Tuesday, 1 August 2017

Feeding Frenzy

The virgin jungle of Bukit Wang beckoned me for a return visit and naturally, I obliged. The Macaranga Tree should still be pulling in the birds and I planned to spend a morning there just to see what turns up. Judging from the results I had with my guest a couple of weeks ago, it should quite interesting. I arrived at the car park just at dawn and as I made my way to the tree, it was still void of birds. I was not particularly worried. Fruits were still aplenty on the tree. It was just a matter of time. The birds will come once it gets brighter. Not many will be able to resist the succulent fruits.

True enough, spiderhunters and bulbuls gradually made their way to the tree. It did not take long for the tree to light up this overcast morning with the sights and sounds of forest birds feasting. However, one call in particular caught my ears. It was not a musical repertoire. In fact, it sounded more like mice squeaking but I knew what it was. Sooty Barbets are canopy dwellers and only at fruiting trees does one have a real chance to observe and appreciate this only non-green coloured barbet in Peninsula Malaysia without the neck aches.

Much to my delight, a male Crimson-winged Woodpecker swooped in from the adjacent forest and immediately went after the fruits. You do not usually get woodpeckers at a fruiting tree. Thus the appearance of this common species was not taken for granted.

As I was still enjoying the male Crimson-winged Woodpecker, another woodpecker swooped in and this darker and larger bird certainly had my undivided attention. When I finally locked my binoculars on this new arrival, there was no mistaking its identity. Birders from Penang tend to take the Streak-breasted Woodpecker for granted because it is a regular at the swamp forest of Air Hitam Dalam in mainland Penang. However outside the boundaries of that small reserve, this northern speciality is rare. If I am not mistaken, this female that has been seduced out of hiding by the fruiting tree is my first ever record outside Penang.

A pair of Buff-necked Woodpeckers was foraging in the vicinity but I guess no amount of fruits can tempt them out into the open...

After the arrival of the woodpeckers, the floodgates opened and the birds flew in from every direction. It was overwhelming to say the least at times. Unlike my visit two weeks ago, spiderhunters no longer monopolized the tree. Even the big bullies, the Spectacled Spiderhunters, only made brief visits and this gave me more opportunities to capture the smaller spiderhunters like the Yellow-eared Spiderhunter.

The Grey-breasted Spiderhunters were having a feeding frenzy and my gear was having difficulties keeping up with their pace in this lighting condition.

Having only recently become a spiderhunter, the Purple-naped Spiderhunter is the smallest one here in Malaysia. There was a male present at the fruiting tree but it was shy and kept himself well hidden most of the time.

Small and active birds are extremely challenging to photograph. This is compounded if they occur in flocks. Throughout the morning flocks of Pin-striped Tit-Babbler and Everett’s White-eye patronized the tree in swift and short raids. I suspect it is the same flock of birds going at it time and time again. I tried to photograph the birds but I just could not focus on them. At the end, the White-eyes managed to elude my camera completely but I got a couple of shots of this particular Pin-striped Tit-Babbler that stayed put long enough.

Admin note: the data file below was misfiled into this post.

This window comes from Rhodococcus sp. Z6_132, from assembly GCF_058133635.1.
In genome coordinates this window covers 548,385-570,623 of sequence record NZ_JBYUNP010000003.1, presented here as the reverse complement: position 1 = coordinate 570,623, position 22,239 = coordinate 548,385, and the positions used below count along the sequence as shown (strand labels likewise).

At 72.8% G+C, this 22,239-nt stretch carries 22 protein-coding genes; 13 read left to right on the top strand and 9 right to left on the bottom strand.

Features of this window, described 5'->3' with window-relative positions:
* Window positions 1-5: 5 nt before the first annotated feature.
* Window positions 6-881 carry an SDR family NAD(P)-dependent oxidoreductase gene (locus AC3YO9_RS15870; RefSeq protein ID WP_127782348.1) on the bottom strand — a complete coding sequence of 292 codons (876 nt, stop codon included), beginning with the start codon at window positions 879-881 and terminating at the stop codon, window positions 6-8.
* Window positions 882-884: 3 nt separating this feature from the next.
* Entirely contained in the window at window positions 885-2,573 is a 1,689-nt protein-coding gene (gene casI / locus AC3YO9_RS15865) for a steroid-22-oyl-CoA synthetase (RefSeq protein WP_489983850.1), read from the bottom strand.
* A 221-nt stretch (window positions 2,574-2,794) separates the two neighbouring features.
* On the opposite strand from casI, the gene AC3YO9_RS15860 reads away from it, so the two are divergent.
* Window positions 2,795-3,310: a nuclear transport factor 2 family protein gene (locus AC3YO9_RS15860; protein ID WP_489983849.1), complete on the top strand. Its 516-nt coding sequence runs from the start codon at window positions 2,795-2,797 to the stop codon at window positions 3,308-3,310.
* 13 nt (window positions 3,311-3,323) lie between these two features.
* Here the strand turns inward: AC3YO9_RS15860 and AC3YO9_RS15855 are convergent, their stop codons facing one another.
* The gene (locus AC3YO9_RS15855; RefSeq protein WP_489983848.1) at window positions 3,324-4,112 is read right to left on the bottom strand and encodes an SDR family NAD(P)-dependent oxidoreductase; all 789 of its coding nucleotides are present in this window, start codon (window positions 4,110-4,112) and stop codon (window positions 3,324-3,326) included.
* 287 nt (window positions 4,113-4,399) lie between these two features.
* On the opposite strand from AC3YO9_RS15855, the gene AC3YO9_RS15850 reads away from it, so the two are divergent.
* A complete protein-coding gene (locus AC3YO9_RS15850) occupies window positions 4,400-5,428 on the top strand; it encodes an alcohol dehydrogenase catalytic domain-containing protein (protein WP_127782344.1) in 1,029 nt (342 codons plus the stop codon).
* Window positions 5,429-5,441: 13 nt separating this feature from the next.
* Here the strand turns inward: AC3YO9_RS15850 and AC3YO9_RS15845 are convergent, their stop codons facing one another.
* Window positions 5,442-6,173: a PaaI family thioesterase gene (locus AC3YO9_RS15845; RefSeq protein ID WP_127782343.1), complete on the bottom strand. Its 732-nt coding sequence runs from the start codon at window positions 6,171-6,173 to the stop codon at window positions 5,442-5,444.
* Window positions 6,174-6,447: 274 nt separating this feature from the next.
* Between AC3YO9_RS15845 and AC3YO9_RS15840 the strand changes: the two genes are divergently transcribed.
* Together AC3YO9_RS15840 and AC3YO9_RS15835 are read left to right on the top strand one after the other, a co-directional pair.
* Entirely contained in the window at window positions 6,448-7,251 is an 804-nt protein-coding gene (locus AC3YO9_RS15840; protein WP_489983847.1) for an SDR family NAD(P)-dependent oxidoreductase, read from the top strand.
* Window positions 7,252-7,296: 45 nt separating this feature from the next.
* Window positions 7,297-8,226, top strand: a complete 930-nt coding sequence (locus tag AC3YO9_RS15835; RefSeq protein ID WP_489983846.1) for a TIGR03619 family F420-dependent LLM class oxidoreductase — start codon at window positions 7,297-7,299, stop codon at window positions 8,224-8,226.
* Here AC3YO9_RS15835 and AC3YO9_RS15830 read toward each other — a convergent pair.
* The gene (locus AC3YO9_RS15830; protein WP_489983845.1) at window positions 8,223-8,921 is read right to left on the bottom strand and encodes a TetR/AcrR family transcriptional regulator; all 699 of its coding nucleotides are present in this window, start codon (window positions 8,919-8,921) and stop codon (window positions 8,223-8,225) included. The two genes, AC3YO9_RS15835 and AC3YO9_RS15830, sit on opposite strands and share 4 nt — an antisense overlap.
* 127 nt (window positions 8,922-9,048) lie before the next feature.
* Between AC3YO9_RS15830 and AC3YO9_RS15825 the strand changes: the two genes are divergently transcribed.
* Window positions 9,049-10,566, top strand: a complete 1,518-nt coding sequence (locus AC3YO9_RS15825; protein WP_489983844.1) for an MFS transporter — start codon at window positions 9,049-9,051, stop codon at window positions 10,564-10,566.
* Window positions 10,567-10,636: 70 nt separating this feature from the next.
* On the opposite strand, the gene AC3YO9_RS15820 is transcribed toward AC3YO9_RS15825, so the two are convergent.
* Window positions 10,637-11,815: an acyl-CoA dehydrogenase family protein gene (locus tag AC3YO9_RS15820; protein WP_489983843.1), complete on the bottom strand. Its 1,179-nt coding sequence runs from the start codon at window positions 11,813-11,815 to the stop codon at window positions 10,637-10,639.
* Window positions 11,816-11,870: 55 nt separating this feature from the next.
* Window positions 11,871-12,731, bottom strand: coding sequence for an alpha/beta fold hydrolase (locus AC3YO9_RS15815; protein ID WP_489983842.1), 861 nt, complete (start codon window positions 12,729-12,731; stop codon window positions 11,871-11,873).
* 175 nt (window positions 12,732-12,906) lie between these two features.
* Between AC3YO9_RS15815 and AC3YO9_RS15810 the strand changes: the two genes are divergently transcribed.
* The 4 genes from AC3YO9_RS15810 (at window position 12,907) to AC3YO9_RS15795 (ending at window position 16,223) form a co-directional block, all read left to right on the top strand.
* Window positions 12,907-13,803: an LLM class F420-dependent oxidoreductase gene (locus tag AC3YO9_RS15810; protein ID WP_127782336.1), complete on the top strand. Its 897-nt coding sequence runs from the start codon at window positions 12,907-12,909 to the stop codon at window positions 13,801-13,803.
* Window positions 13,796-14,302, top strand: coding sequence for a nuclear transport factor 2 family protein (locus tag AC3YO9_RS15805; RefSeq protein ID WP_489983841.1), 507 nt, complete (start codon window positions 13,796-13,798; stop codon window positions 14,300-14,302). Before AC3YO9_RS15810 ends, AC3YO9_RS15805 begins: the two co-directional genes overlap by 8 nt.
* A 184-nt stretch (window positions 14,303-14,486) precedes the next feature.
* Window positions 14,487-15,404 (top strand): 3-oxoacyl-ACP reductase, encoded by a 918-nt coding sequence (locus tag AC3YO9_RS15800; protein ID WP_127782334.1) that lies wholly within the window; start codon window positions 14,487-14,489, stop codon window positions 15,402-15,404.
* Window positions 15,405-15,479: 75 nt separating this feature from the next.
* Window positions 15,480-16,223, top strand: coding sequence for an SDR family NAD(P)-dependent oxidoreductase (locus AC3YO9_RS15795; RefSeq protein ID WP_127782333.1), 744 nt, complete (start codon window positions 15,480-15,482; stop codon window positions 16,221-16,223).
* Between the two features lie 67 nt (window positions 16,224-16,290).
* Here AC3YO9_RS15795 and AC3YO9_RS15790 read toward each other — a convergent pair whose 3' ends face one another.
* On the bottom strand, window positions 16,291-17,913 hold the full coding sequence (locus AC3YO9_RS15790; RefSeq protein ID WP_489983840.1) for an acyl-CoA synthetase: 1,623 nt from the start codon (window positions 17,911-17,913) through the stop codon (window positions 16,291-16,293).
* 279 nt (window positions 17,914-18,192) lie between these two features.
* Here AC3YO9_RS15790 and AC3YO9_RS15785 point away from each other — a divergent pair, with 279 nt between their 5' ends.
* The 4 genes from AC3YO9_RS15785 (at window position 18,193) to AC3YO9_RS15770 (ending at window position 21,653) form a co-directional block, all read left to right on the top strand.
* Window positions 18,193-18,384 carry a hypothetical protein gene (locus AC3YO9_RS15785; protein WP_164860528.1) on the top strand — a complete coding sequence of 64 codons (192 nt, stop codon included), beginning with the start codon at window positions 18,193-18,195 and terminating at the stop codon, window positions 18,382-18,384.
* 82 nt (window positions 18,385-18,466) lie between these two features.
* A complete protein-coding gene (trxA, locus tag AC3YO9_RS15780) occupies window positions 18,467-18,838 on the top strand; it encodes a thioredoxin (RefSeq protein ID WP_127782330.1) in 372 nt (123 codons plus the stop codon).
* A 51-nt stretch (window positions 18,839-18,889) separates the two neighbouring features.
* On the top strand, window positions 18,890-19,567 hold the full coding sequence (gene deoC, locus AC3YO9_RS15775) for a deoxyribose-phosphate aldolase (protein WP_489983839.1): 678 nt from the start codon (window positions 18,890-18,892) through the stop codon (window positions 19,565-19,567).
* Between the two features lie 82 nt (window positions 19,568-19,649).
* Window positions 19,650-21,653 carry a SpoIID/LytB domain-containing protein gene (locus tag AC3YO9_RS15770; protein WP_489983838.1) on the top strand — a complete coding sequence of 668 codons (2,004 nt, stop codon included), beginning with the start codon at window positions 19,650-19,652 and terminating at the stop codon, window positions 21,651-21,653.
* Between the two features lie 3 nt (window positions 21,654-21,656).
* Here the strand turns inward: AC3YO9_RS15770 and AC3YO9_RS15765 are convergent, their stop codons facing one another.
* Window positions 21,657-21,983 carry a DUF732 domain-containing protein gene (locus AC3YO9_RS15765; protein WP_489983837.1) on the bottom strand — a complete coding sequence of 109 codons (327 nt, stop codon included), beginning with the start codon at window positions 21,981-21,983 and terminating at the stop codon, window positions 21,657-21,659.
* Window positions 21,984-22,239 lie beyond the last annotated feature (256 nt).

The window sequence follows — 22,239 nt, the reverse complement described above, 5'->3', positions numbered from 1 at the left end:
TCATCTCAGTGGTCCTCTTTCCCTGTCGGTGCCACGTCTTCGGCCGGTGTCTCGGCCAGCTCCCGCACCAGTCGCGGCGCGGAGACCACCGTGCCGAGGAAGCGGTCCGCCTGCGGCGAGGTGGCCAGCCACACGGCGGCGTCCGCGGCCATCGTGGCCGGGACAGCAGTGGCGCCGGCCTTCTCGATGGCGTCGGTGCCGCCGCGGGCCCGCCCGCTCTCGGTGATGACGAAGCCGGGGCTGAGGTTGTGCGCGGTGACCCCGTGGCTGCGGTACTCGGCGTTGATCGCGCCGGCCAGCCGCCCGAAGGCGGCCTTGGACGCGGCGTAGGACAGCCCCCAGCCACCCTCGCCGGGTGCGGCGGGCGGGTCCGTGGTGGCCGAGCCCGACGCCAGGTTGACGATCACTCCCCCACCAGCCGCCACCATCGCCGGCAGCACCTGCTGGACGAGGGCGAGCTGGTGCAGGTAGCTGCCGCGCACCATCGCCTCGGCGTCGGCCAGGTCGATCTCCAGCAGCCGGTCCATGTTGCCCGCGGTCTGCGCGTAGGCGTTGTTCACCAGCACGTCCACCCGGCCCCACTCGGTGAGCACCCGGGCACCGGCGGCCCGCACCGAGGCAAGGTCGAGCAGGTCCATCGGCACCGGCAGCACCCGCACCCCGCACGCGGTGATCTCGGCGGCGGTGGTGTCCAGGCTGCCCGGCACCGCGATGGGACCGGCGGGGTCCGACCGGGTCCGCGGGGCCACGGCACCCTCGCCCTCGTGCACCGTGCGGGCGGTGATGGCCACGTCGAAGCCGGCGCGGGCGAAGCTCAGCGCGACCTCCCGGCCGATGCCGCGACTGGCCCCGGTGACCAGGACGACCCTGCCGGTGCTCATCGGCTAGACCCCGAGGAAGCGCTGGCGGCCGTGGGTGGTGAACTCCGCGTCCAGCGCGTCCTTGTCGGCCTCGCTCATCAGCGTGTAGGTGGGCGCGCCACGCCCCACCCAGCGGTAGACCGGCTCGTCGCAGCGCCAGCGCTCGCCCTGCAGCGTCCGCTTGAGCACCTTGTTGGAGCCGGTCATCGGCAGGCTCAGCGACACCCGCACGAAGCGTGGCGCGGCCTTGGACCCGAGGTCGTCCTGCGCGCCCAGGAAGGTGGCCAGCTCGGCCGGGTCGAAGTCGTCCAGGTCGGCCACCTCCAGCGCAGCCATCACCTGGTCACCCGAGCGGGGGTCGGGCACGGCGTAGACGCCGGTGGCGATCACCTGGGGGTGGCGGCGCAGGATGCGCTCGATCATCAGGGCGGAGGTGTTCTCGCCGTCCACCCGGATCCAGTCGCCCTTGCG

Bulbuls formed the majority of the birds present at the fruiting tree today with the common Red-eyed Bulbuls leading the way.

The almost similar Spectacled Bulbul made only a single short visit for the feast...

A few Cream-vented Bulbuls also joined in the foray...

Occurring usually in flocks, I was surprised to see this Hairy-backed Bulbul feasting on the fruits alone this time.

Exceedingly wary were the flock of Black-headed Bulbuls. Announcing their arrival each time was their characteristic call but the birds normally feed briefly along the branches furthest away from me before disappearing back into the forest. This behaviour was repeated throughout the morning.

Another bulbul that provided splashes of colours among all the brownish bulbuls was the Grey-bellied Bulbul. Unlike the Black-headed Bulbul, it not hesitate in showing off its true splendour while gorging on the fruits.

The level of activity at the fruiting tree gradually dropped as the noon hour approached and I could finally pulled myself away to explore other parts of this forest reserve. My intention to reconnect with the Pin-tailed Parrotfinches at the clump of flowering bamboo was a lost cause when I caught sight of two workers doing some maintenance work nearby. The sound of two grass cutting machines drown out every other sounds in the vicinity including the piercing calls of the Chestnut-naped Forktails. I only realized their presence when one was spooked by my approach and alighted long enough for me to capture one single shot. Photography wise I have had better days at this birding hotspot but as far as active fruiting trees go, this lofty Macaranga Tree provided a healthy mix of bird species to keep me thoroughly entertained. Not a bad way to spend a gloomy Saturday morning.

The complete checklist of the birds recorded at Bukit Wang today can be found here


Andrew Bailey said...

Looks very exciting.

I hadn't heard about the reclassification of Purple-naped Sunbird. Is that accepted by IOC?

Choy Wai Mun said...

It certainly was quite an experience, Andrew. Here in Malaysia we follow Clements and it is a Spiderhunter for quite some time now.